Teachers & Students

In-School Programs

Programs cost $75 per session, plus mileage.

Please contact Dr. James Golden, Director of Education, to book your in-school program at (860) 280-31546.

Email James Golden

Writing and Primary-Source Programs for Students

Sam’s Biographies
(Grades 6-12)

During this 45- to 60-minute program, small groups of students conduct research from primary and secondary sources to write a biography of an individual who knew Samuel Clemens well, such as family members, friends, or servants. The whole class then compares their biographies, exploring the range of society in Gilded Age America. This program immerses students in rich primary and secondary sources to explore multiple points of view, across different racial, ethnic, class, and geographic divides.

This program meets these Common Core Standards: RH.6-8.1, 2; SL.6-8.1a-d,4; RH.9-10.1; W.6-8.1,2,7-9; RI.6-8.1-6; L.6-8.1-4,6; L.9-10.1-4,6

For a description of the program see this article.


Life on the Mississippi
(Grades 5-8)

This 45-minute interdisciplinary activity allows middle school students the opportunity to analyze and evaluate vintage photographs, period songs, regional maps, and other source readings to enhance their understanding of profound changes in society, during the heyday of steamboats on America’s greatest river system.

This program meets these Common Core Standards: RH.6-8.1,4,6; SL.6-8.1a-d; RH.9-10.1,4; RI.6-8.1-6


Critical Thinking for College Preparatory Students: “Mark Twain: AnAmerican Life, 1835-1910″
(Grades 9-12)

This program gives advanced students in-depth analysis of primary sources to prepare an essay related to the life and legacy of Mark Twain. Two major themes of American History are explored: race and imperialism. Part I is titled The Shame is Ours: Mark Twain from Slavery to Jim Crow, and Part II is titled Mark Twain and the Rise of American Power.

This program meets these Common Core Standards: RH.9-10.1-3,7-10; RH.11-12.1-3,8-9; W.9-12.1-2,4-5,7-10


Creative Writing: The Mark Twain House Fiction Workshop

(Grades 4-12)

Re-write Mark Twain’s work! Students will learn the basic elements of fiction writing, practice their storytelling, and expand their creativity by writing alternative versions of either The Adventures of Tom Sawyer or The Purloining of Prince Oleomargarine, a new children’s book based on a Clemens family story. This program also teaches students to respond to writing prompts and structured writing activities.

This program meets the Common Core literacy standard W.6-12.3.

Made possible with generous support provided by Lincoln Financial Group.

Interactive Presentations

From Hannibal to Hartford: The History Behind The Adventures of Tom Sawyer
(Grades 6-12)

Tom Sawyer is an American staple. This 45-minute program sets the novel in its context, exploring how both Mark Twain’s own childhood and his life as a new father shaped the book, in the backdrop of an America trying to recover from the harrowing Civil War.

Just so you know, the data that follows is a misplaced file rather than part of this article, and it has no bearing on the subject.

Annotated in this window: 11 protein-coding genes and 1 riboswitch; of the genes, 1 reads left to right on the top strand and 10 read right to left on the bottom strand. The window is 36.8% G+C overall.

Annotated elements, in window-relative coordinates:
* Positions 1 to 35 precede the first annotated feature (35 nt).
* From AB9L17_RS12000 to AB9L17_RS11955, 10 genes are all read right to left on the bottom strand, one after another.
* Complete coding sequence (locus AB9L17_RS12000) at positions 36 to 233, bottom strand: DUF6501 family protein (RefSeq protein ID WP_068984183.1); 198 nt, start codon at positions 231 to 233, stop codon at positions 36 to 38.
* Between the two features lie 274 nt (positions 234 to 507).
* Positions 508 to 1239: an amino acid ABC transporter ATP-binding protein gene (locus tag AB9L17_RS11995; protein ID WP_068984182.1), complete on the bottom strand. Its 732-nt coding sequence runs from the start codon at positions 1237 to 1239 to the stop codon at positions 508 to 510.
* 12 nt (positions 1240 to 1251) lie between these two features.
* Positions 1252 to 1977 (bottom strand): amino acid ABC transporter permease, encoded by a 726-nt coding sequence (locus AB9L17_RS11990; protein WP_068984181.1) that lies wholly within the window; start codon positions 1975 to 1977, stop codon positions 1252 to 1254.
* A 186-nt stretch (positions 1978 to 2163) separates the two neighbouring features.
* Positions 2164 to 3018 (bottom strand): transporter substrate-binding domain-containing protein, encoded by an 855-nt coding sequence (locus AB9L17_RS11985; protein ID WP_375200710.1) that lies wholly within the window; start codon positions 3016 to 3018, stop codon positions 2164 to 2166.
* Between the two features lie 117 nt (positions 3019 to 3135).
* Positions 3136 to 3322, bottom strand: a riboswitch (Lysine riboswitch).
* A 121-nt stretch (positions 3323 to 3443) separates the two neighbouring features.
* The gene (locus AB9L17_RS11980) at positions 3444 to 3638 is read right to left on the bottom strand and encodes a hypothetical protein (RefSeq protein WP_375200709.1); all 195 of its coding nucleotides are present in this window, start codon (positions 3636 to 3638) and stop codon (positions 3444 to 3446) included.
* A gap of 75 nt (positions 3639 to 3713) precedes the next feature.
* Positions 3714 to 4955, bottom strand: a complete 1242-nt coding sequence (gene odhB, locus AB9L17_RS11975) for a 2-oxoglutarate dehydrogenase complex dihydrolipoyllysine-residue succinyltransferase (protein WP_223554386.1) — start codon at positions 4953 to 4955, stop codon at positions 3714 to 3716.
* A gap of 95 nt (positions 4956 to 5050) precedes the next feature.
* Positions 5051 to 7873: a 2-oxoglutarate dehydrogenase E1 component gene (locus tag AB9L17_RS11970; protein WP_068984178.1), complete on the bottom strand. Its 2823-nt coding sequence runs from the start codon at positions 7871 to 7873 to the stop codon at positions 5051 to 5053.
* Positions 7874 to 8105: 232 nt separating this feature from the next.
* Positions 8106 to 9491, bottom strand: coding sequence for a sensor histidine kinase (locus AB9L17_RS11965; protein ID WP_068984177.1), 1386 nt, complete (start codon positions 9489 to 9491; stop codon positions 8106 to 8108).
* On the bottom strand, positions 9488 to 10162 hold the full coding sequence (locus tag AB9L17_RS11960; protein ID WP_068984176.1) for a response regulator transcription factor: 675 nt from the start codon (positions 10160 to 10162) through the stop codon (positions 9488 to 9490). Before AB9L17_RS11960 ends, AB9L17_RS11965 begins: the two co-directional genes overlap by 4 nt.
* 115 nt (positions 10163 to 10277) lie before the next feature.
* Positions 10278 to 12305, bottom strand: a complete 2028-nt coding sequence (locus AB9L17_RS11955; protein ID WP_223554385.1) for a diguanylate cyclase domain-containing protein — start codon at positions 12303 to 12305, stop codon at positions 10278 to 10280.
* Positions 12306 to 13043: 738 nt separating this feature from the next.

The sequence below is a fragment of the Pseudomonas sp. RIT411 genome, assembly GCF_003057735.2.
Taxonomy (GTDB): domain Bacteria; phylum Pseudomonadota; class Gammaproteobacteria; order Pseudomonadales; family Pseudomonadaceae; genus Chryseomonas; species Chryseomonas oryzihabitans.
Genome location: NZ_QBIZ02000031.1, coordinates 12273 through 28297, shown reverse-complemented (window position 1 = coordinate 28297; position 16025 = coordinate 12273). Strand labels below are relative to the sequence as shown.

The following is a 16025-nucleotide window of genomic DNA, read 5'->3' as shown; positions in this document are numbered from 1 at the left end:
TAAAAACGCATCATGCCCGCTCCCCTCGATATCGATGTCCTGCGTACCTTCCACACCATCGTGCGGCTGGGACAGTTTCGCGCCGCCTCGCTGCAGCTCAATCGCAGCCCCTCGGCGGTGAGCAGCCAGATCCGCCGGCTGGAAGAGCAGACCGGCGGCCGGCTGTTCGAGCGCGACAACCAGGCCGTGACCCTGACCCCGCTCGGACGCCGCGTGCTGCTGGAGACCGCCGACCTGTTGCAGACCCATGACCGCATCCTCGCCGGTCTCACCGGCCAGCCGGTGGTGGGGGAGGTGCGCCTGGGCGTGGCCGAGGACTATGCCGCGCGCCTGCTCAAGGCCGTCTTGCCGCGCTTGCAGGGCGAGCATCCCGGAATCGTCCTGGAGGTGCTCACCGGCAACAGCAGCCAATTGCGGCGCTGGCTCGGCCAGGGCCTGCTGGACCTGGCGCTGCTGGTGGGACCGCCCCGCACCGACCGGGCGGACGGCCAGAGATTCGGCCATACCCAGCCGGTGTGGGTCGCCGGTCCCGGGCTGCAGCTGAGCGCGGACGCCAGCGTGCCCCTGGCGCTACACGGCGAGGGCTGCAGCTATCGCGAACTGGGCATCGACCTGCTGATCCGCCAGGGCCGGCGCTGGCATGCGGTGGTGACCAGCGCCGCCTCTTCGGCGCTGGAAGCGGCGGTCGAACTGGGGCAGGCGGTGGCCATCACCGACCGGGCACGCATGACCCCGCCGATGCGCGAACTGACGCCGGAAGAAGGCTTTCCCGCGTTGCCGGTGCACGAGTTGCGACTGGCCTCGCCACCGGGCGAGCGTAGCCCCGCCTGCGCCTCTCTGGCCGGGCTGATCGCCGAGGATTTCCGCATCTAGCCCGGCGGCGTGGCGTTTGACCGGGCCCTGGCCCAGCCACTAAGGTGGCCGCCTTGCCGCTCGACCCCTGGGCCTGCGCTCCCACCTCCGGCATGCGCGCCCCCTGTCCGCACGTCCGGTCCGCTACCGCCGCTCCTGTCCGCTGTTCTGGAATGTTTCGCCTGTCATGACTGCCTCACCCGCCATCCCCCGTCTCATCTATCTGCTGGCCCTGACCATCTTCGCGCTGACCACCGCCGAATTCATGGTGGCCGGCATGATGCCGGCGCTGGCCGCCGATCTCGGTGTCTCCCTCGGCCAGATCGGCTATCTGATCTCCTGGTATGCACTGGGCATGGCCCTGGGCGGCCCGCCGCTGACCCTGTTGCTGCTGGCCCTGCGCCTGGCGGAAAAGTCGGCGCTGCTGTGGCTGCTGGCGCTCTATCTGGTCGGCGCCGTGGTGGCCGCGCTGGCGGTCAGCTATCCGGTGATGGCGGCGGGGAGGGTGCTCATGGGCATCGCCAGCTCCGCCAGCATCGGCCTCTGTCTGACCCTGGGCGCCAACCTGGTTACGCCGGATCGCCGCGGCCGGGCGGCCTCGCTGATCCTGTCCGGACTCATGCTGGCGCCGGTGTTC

This program meets these Common Core Standards: RH.6-8.2, SL.6-8.2


Adventures of Huckleberry Finn: An American Story
(Grades 7-12)

This 45-minute presentation underscores the importance of Twain’s masterpiece by placing it within the context of the larger history of race relations in the United States, from slavery to the modern Civil Rights movement. The program demonstrates how the book continues to be a catalyst for positive social change when framed within a larger curriculum.

This program meets these Common Core Standards: RH.6-8.2, SL.6-10.2


Stowe & Twain: Effecting Social Change
(Grades 7-12)

During the nineteenth century, Harriet Beecher Stowe and Mark Twain were two of the most famous Americans in the world. Surprisingly, they lived as neighbors in Hartford. In collaboration with the Harriet Beecher Stowe Center, this 45-minute program places their greatest works, Uncle Tom’s Cabin and Adventures of Huckleberry Finn, into historical context. Your students will understand and appreciate how these books had such a profound influence, both 150 years ago and today.

This program meets these Common Core Standards: RH.6-8.2, SL.6-12.2


Mark Twain in Connecticut, 1871 – 1910
(Grades 7-12)

Students explore the history, society, and economy of Gilded Age Hartford through the lives of the Clemens family and their illustrious neighbors. Twain once said of Hartford that “I think this is the best-built and handsomest town I have ever seen.” Exploring the social context of his greatest period of literary success, the program chronicles the stories and families of Nook Farm, in Hartford.

This program meets these Common Core Standards: RH.6-8.2, SL.6-10.2


Mark Twain — America’s Master Storyteller
(Grades 3-5)

This 20-minute program introduces Mark Twain to a younger audience, and allows them to do what Twain did best: make up stories! Twain created nightly bedtime stories for his three daughters using the bric-a-brac on their library mantel for inspiration, so your students will collaboratively improvise a new story based Victorian. The results are creative and hilarious!

This program meets these Common Core Standards: SL.3-5.1,4